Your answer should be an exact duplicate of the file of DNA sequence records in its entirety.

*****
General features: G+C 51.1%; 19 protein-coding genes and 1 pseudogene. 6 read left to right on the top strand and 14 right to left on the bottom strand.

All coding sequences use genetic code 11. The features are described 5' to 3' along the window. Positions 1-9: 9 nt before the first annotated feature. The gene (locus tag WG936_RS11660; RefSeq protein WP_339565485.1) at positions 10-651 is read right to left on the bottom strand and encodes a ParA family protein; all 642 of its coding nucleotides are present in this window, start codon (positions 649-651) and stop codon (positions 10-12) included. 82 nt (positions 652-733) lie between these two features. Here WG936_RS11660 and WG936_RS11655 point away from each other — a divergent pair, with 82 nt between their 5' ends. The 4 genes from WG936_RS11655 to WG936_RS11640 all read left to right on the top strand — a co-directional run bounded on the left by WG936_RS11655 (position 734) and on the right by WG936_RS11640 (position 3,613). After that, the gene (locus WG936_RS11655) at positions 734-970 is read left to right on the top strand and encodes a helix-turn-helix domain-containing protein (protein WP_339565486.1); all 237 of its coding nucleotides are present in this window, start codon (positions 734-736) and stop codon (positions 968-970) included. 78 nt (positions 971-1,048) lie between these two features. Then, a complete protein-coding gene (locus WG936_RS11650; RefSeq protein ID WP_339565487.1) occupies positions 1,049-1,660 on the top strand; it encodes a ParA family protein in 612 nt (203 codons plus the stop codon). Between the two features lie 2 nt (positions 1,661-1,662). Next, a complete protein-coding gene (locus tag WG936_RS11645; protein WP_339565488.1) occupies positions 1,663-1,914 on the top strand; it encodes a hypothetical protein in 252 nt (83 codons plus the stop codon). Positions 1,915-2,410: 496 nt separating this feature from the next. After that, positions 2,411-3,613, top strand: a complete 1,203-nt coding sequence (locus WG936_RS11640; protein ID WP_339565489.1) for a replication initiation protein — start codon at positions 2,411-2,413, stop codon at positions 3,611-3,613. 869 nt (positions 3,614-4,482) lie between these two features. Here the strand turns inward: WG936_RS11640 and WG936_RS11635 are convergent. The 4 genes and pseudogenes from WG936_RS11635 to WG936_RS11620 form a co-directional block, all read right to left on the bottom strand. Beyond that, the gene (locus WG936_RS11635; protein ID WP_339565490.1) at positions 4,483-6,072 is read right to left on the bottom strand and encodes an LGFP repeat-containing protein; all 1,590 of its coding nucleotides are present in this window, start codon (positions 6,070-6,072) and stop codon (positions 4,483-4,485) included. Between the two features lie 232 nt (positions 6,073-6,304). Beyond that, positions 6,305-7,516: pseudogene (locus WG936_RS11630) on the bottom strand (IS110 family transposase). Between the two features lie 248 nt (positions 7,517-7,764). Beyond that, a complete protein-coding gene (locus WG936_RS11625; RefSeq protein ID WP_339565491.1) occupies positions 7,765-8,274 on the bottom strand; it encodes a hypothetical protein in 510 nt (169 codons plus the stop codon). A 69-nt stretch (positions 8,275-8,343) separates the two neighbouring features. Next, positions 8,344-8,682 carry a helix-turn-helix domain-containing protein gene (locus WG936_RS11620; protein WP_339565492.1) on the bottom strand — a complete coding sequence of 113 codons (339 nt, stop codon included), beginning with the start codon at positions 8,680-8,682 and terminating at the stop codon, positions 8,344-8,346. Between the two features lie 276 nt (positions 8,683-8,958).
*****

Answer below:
General features: G+C 51.1%; 19 protein-coding genes and 1 pseudogene. 6 read left to right on the top strand and 14 right to left on the bottom strand.

All coding sequences use genetic code 11. The features are described 5' to 3' along the window. Positions 1-9: 9 nt before the first annotated feature. The gene (locus tag WG936_RS11660; RefSeq protein WP_339565485.1) at positions 10-651 is read right to left on the bottom strand and encodes a ParA family protein; all 642 of its coding nucleotides are present in this window, start codon (positions 649-651) and stop codon (positions 10-12) included. 82 nt (positions 652-733) lie between these two features. Here WG936_RS11660 and WG936_RS11655 point away from each other — a divergent pair, with 82 nt between their 5' ends. The 4 genes from WG936_RS11655 to WG936_RS11640 all read left to right on the top strand — a co-directional run bounded on the left by WG936_RS11655 (position 734) and on the right by WG936_RS11640 (position 3,613). After that, the gene (locus WG936_RS11655) at positions 734-970 is read left to right on the top strand and encodes a helix-turn-helix domain-containing protein (protein WP_339565486.1); all 237 of its coding nucleotides are present in this window, start codon (positions 734-736) and stop codon (positions 968-970) included. 78 nt (positions 971-1,048) lie between these two features. Then, a complete protein-coding gene (locus WG936_RS11650; RefSeq protein ID WP_339565487.1) occupies positions 1,049-1,660 on the top strand; it encodes a ParA family protein in 612 nt (203 codons plus the stop codon). Between the two features lie 2 nt (positions 1,661-1,662). Next, a complete protein-coding gene (locus tag WG936_RS11645; protein WP_339565488.1) occupies positions 1,663-1,914 on the top strand; it encodes a hypothetical protein in 252 nt (83 codons plus the stop codon). Positions 1,915-2,410: 496 nt separating this feature from the next. After that, positions 2,411-3,613, top strand: a complete 1,203-nt coding sequence (locus WG936_RS11640; protein ID WP_339565489.1) for a replication initiation protein — start codon at positions 2,411-2,413, stop codon at positions 3,611-3,613. 869 nt (positions 3,614-4,482) lie between these two features. Here the strand turns inward: WG936_RS11640 and WG936_RS11635 are convergent. The 4 genes and pseudogenes from WG936_RS11635 to WG936_RS11620 form a co-directional block, all read right to left on the bottom strand. Beyond that, the gene (locus WG936_RS11635; protein ID WP_339565490.1) at positions 4,483-6,072 is read right to left on the bottom strand and encodes an LGFP repeat-containing protein; all 1,590 of its coding nucleotides are present in this window, start codon (positions 6,070-6,072) and stop codon (positions 4,483-4,485) included. Between the two features lie 232 nt (positions 6,073-6,304). Beyond that, positions 6,305-7,516: pseudogene (locus WG936_RS11630) on the bottom strand (IS110 family transposase). Between the two features lie 248 nt (positions 7,517-7,764). Beyond that, a complete protein-coding gene (locus WG936_RS11625; RefSeq protein ID WP_339565491.1) occupies positions 7,765-8,274 on the bottom strand; it encodes a hypothetical protein in 510 nt (169 codons plus the stop codon). A 69-nt stretch (positions 8,275-8,343) separates the two neighbouring features. Next, positions 8,344-8,682 carry a helix-turn-helix domain-containing protein gene (locus WG936_RS11620; protein WP_339565492.1) on the bottom strand — a complete coding sequence of 113 codons (339 nt, stop codon included), beginning with the start codon at positions 8,680-8,682 and terminating at the stop codon, positions 8,344-8,346. Between the two features lie 276 nt (positions 8,683-8,958).